Running mates? It’s not even May, and already we’re talking running mates? Then let me toss Elizabeth Warren’s name into the mix.
I’m making several assumptions here — in a year when assuming anything is dangerous. First, I believe Ted Cruz’s desperate gamble of adding Carly Fiorina to his “ticket” will fail. He was right to throw some kind of Hail Mary, but I don’t see how Fiorina attracts enough new support for Cruz to win the Indiana primary on Tuesday. And if he loses there, he’s pretty much toast.
Donald Trump’s landslide wins this week in the Northeast gave him a bigger haul of convention delegates than even his most optimistic boosters had expected. If momentum still counts for anything in politics, Trump has it. And if he wins Indiana – polls show him with about a six-point lead — his path to the Republican nomination looks wide enough to taxi the rest of the way in his Boeing 757.
I’m also assuming that Hillary Clinton will be the Democratic nominee. The delegate math is just brutal: There is simply no viable way now for Bernie Sanders to catch up. Sanders appeared to acknowledge reality this week when he announced that his campaign would lay off “hundreds” of paid staff members. He will use his clout at the convention, he said, to “put together the strongest progressive agenda that any political party has ever seen.”
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Which is where Warren comes in.
It is absurd to claim that Clinton does not merit the “progressive” label; she has the scars from decades of attacks by the “vast right-wing conspiracy” to prove her bona fides. But on most issues — gun control being a glaring exception — Sanders is well to her left. And, as his surprising campaign has shown, that’s where the energy and excitement in the Democratic Party happen to be this year.
If there is a specific issue on which Clinton is weak with the Democratic left, it is not the FBI investigation of her emails. It is her perceived coziness with Wall Street, highlighted by the six-figure speaking fees she was paid by investment bank Goldman Sachs.
Sanders’ central theme is that the rich and powerful have distorted our political and economic systems to favor their own selfish interests. He blasts Clinton not only for the Goldman speeches but also for mining Wall Street for campaign cash. My assumption is that Sanders, should he fall short of the nomination, will give Clinton his full-throated support. But will his most ardent supporters follow?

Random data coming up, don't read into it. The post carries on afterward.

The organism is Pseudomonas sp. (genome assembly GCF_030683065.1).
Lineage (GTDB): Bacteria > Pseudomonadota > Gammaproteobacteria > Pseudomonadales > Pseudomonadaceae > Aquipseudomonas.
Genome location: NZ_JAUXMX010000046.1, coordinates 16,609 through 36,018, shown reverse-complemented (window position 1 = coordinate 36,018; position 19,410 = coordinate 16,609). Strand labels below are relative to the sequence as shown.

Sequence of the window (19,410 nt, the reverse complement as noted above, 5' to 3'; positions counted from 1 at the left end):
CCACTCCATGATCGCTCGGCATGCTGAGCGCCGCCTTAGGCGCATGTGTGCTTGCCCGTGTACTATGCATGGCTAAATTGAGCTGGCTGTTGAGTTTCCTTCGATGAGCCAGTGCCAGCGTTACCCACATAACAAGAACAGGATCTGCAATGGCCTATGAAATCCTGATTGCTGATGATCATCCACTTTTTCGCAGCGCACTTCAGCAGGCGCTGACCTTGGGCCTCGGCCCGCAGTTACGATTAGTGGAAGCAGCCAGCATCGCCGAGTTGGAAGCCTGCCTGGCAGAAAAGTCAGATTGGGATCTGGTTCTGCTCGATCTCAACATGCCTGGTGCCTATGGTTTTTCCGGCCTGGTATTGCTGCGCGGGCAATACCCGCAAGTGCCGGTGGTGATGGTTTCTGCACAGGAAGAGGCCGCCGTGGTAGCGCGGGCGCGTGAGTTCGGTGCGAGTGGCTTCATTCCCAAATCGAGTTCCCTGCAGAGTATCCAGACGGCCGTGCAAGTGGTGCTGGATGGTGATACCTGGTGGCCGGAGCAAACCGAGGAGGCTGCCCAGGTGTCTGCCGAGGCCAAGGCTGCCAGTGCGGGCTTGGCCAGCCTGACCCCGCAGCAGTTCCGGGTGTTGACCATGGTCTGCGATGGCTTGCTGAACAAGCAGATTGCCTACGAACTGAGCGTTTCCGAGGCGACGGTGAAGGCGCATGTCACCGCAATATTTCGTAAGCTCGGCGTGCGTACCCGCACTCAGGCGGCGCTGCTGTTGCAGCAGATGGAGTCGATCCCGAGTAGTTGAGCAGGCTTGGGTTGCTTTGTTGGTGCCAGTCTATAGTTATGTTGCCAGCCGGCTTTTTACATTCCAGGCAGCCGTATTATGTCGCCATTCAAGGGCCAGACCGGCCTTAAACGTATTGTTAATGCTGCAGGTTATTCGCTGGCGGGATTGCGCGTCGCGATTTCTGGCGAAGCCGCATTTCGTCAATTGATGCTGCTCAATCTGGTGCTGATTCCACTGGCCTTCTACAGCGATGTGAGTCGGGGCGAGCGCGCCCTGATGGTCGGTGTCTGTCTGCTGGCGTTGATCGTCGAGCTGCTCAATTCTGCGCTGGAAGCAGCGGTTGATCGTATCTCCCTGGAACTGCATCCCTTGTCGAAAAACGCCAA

As Clinton’s running mate, Warren could erase this potential weakness with the Democratic base. She has spent her Senate career becoming known as the scourge of Wall Street. No political figure is more closely identified with efforts to curb the excesses of the financial system.
Warren would also help address another potential vulnerability. If the general-election matchup is Trump vs. Clinton — and that seems increasingly likely — it is becoming clear that on the question of U.S. military involvement around the world, Trump will position himself to the left of Clinton.
The foreign policy speech that Trump delivered Wednesday was, for the most part, vague and anodyne. His overarching theme is “America first,” he said. To the extent the phrase means anything, it seems to promise that a President Trump would be extremely reluctant to deploy U.S. combat forces in any sort of “world’s policeman” role. Trump has even questioned the viability of NATO in its present form.
Clinton is a foreign-policy traditionalist. As secretary of state, she was more hawkish than President Barcl Obama — she pushed for more vigorous intervention in Syria, for example. She has long since apologized for her vote to authorize the Iraq War, but Sanders continues to attack her for it. Trump would surely do the same.
Warren wasn’t in Congress when the Iraq War began, and national security isn’t the issue with which she is identified. But her views fit squarely with those of the party’s progressive wing.
Warren also has a compelling personal story of having risen from modest beginnings to become a Harvard professor and then a U.S. senator. The fact that she and Clinton would be the first all-female major party ticket should be irrelevant, but isn’t. To many voters, it would be thrilling.
I can think of several other potential running mates for Clinton. Funny, but I draw a blank when trying to come up with a suitable partner for Trump. Maybe he'll just go it alone.
Reach Eugene Robinson at email@example.com.